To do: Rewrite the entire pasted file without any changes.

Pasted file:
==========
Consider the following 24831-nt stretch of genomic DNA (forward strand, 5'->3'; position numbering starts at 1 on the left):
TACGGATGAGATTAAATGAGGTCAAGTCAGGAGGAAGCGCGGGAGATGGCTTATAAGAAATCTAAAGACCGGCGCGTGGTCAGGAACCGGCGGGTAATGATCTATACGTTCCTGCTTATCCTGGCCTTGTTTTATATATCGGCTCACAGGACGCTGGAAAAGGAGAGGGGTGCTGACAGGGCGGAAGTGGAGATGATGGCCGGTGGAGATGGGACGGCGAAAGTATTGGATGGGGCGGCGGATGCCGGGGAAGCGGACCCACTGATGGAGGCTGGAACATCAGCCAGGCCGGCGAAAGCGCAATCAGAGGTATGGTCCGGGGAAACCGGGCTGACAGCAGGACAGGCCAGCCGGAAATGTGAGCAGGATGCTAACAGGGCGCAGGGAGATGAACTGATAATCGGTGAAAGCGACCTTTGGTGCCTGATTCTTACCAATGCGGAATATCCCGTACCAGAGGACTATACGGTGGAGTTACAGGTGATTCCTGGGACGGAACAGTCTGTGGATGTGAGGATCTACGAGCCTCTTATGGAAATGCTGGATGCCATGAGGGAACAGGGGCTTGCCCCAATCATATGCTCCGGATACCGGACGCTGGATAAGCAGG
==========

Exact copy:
Consider the following 24831-nt stretch of genomic DNA (forward strand, 5'->3'; position numbering starts at 1 on the left):
TACGGATGAGATTAAATGAGGTCAAGTCAGGAGGAAGCGCGGGAGATGGCTTATAAGAAATCTAAAGACCGGCGCGTGGTCAGGAACCGGCGGGTAATGATCTATACGTTCCTGCTTATCCTGGCCTTGTTTTATATATCGGCTCACAGGACGCTGGAAAAGGAGAGGGGTGCTGACAGGGCGGAAGTGGAGATGATGGCCGGTGGAGATGGGACGGCGAAAGTATTGGATGGGGCGGCGGATGCCGGGGAAGCGGACCCACTGATGGAGGCTGGAACATCAGCCAGGCCGGCGAAAGCGCAATCAGAGGTATGGTCCGGGGAAACCGGGCTGACAGCAGGACAGGCCAGCCGGAAATGTGAGCAGGATGCTAACAGGGCGCAGGGAGATGAACTGATAATCGGTGAAAGCGACCTTTGGTGCCTGATTCTTACCAATGCGGAATATCCCGTACCAGAGGACTATACGGTGGAGTTACAGGTGATTCCTGGGACGGAACAGTCTGTGGATGTGAGGATCTACGAGCCTCTTATGGAAATGCTGGATGCCATGAGGGAACAGGGGCTTGCCCCAATCATATGCTCCGGATACCGGACGCTGGATAAGCAGG